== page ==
The other thing I recommend is having a beaded and/or Airhawk type seat cover. It works best if you swap what you sit on with your wife as the day progresses. Different pressure points, etc are better as the day wears on.

    Enjoy!
    George
    R1200RT. Previous K1200RS, K1200LT, R80RT, R100R, R75/5

  11. #26
    Registered User Woodbutcher's Avatar
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    I've learned that staying flexible on the schedule is important. It is a vacation and trying to push to stay on schedule can ruin some of the fun. And I'm kind of a schedule guy. Don't forget that this isn't your last trip. If you get to enjoying one part a lot, then enjoy it. Put what you miss on the list for the next trip.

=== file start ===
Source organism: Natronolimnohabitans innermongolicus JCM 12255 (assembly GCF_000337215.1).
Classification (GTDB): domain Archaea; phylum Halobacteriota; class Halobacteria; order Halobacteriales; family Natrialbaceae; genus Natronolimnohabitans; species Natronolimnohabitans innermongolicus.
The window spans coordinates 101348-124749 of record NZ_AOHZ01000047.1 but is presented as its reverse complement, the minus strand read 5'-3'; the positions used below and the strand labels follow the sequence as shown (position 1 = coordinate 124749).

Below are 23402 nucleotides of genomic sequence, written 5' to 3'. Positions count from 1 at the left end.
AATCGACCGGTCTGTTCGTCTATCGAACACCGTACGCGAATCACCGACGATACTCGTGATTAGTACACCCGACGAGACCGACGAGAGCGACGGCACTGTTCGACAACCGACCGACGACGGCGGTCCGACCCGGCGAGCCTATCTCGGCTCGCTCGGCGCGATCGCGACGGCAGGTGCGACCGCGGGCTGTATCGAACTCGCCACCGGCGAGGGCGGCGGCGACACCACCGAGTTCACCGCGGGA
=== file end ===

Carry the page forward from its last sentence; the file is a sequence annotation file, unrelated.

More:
Everybody else has given you the good practical advice about gas, speeds and such so I won't try and cover that. Have fun.
    Rusty
    Austin, TX
    Two Wheeled Texans
    2009 R1200GSA 2013 K1600GT

  12. #27
    Registered User zenwhipper's Avatar
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    Quote Originally Posted by akbeemer View Post
    A modification to your route for your consideration. Instead of taking the interstate from the Rapid City area to Billings, take Hwy 212 from Belle Fourche to Crow Agency. Saves 50 miles and gets you off the interstate. You can make a deviation and visit Devil's Tower as well. The Black Hills of South Dakota are worth a day if you can fit it in.
    This ^^^. Yep Yep.
    “I do not fear death. I had been dead for billions and billions of years before I was born, and had not suffered the slightest inconvenience from it.”- Mark Twain
    Past bikes: 2001 Kawa ZR750S, 2002 VFR, 2006 V-Strom, 2008 FJR